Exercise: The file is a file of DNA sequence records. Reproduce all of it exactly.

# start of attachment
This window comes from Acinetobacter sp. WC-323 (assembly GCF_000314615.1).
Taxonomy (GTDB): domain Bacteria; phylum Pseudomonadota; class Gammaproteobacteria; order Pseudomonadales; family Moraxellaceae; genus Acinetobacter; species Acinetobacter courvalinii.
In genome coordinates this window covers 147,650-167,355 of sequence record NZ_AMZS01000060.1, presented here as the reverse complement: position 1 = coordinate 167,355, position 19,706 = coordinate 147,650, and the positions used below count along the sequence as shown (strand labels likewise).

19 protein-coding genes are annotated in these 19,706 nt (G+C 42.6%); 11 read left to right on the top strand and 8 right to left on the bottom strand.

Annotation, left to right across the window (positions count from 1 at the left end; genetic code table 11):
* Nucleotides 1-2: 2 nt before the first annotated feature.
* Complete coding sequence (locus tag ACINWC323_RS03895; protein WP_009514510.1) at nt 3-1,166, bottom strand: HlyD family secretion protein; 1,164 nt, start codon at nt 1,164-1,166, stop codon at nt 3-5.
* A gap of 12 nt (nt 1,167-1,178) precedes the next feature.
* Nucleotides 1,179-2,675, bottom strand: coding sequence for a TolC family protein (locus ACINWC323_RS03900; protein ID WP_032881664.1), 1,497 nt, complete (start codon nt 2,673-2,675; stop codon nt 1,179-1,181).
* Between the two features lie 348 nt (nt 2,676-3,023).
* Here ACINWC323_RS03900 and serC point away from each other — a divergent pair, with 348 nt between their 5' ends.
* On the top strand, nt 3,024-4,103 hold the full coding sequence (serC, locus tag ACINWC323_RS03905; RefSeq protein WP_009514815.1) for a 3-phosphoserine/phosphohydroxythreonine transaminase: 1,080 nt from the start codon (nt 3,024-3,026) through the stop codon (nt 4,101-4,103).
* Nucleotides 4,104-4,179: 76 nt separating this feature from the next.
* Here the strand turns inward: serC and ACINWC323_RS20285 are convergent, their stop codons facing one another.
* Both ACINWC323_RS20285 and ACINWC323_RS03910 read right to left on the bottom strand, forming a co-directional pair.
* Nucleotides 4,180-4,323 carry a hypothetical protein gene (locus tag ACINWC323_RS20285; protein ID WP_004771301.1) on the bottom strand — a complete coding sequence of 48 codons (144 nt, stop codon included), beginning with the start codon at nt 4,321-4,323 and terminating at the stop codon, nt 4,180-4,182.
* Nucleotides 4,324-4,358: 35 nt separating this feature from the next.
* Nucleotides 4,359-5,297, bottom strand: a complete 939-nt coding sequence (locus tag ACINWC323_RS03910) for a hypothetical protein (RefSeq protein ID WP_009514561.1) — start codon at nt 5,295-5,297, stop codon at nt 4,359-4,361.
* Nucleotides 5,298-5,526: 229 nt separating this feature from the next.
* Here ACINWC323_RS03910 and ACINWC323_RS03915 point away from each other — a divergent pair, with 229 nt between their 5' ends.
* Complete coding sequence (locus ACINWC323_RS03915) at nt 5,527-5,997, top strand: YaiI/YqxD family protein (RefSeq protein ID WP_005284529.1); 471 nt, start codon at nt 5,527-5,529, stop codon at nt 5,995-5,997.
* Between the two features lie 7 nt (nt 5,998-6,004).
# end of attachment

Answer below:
This window comes from Acinetobacter sp. WC-323 (assembly GCF_000314615.1).
Taxonomy (GTDB): domain Bacteria; phylum Pseudomonadota; class Gammaproteobacteria; order Pseudomonadales; family Moraxellaceae; genus Acinetobacter; species Acinetobacter courvalinii.
In genome coordinates this window covers 147,650-167,355 of sequence record NZ_AMZS01000060.1, presented here as the reverse complement: position 1 = coordinate 167,355, position 19,706 = coordinate 147,650, and the positions used below count along the sequence as shown (strand labels likewise).

19 protein-coding genes are annotated in these 19,706 nt (G+C 42.6%); 11 read left to right on the top strand and 8 right to left on the bottom strand.

Annotation, left to right across the window (positions count from 1 at the left end; genetic code table 11):
* Nucleotides 1-2: 2 nt before the first annotated feature.
* Complete coding sequence (locus tag ACINWC323_RS03895; protein WP_009514510.1) at nt 3-1,166, bottom strand: HlyD family secretion protein; 1,164 nt, start codon at nt 1,164-1,166, stop codon at nt 3-5.
* A gap of 12 nt (nt 1,167-1,178) precedes the next feature.
* Nucleotides 1,179-2,675, bottom strand: coding sequence for a TolC family protein (locus ACINWC323_RS03900; protein ID WP_032881664.1), 1,497 nt, complete (start codon nt 2,673-2,675; stop codon nt 1,179-1,181).
* Between the two features lie 348 nt (nt 2,676-3,023).
* Here ACINWC323_RS03900 and serC point away from each other — a divergent pair, with 348 nt between their 5' ends.
* On the top strand, nt 3,024-4,103 hold the full coding sequence (serC, locus tag ACINWC323_RS03905; RefSeq protein WP_009514815.1) for a 3-phosphoserine/phosphohydroxythreonine transaminase: 1,080 nt from the start codon (nt 3,024-3,026) through the stop codon (nt 4,101-4,103).
* Nucleotides 4,104-4,179: 76 nt separating this feature from the next.
* Here the strand turns inward: serC and ACINWC323_RS20285 are convergent, their stop codons facing one another.
* Both ACINWC323_RS20285 and ACINWC323_RS03910 read right to left on the bottom strand, forming a co-directional pair.
* Nucleotides 4,180-4,323 carry a hypothetical protein gene (locus tag ACINWC323_RS20285; protein ID WP_004771301.1) on the bottom strand — a complete coding sequence of 48 codons (144 nt, stop codon included), beginning with the start codon at nt 4,321-4,323 and terminating at the stop codon, nt 4,180-4,182.
* Nucleotides 4,324-4,358: 35 nt separating this feature from the next.
* Nucleotides 4,359-5,297, bottom strand: a complete 939-nt coding sequence (locus tag ACINWC323_RS03910) for a hypothetical protein (RefSeq protein ID WP_009514561.1) — start codon at nt 5,295-5,297, stop codon at nt 4,359-4,361.
* Nucleotides 5,298-5,526: 229 nt separating this feature from the next.
* Here ACINWC323_RS03910 and ACINWC323_RS03915 point away from each other — a divergent pair, with 229 nt between their 5' ends.
* Complete coding sequence (locus ACINWC323_RS03915) at nt 5,527-5,997, top strand: YaiI/YqxD family protein (RefSeq protein ID WP_005284529.1); 471 nt, start codon at nt 5,527-5,529, stop codon at nt 5,995-5,997.
* Between the two features lie 7 nt (nt 5,998-6,004).